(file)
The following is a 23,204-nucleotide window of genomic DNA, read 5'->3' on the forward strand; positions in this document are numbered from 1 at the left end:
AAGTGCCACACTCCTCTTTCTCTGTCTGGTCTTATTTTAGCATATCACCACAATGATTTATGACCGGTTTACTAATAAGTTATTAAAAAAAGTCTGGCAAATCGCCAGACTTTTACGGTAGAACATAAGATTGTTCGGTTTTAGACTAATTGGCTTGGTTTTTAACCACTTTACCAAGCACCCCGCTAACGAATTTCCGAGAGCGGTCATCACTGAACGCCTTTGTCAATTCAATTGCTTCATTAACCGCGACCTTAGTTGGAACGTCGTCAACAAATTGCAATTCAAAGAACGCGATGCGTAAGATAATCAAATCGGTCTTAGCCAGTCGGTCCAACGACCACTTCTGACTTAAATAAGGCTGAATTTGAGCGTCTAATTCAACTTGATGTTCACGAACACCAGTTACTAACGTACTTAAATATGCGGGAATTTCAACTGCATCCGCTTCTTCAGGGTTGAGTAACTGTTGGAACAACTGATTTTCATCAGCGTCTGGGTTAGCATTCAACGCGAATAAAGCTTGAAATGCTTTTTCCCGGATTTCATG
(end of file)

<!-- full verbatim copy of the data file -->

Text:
The following is a 23,204-nucleotide window of genomic DNA, read 5'->3' on the forward strand; positions in this document are numbered from 1 at the left end:
AAGTGCCACACTCCTCTTTCTCTGTCTGGTCTTATTTTAGCATATCACCACAATGATTTATGACCGGTTTACTAATAAGTTATTAAAAAAAGTCTGGCAAATCGCCAGACTTTTACGGTAGAACATAAGATTGTTCGGTTTTAGACTAATTGGCTTGGTTTTTAACCACTTTACCAAGCACCCCGCTAACGAATTTCCGAGAGCGGTCATCACTGAACGCCTTTGTCAATTCAATTGCTTCATTAACCGCGACCTTAGTTGGAACGTCGTCAACAAATTGCAATTCAAAGAACGCGATGCGTAAGATAATCAAATCGGTCTTAGCCAGTCGGTCCAACGACCACTTCTGACTTAAATAAGGCTGAATTTGAGCGTCTAATTCAACTTGATGTTCACGAACACCAGTTACTAACGTACTTAAATATGCGGGAATTTCAACTGCATCCGCTTCTTCAGGGTTGAGTAACTGTTGGAACAACTGATTTTCATCAGCGTCTGGGTTAGCATTCAACGCGAATAAAGCTTGAAATGCTTTTTCCCGGATTTCATG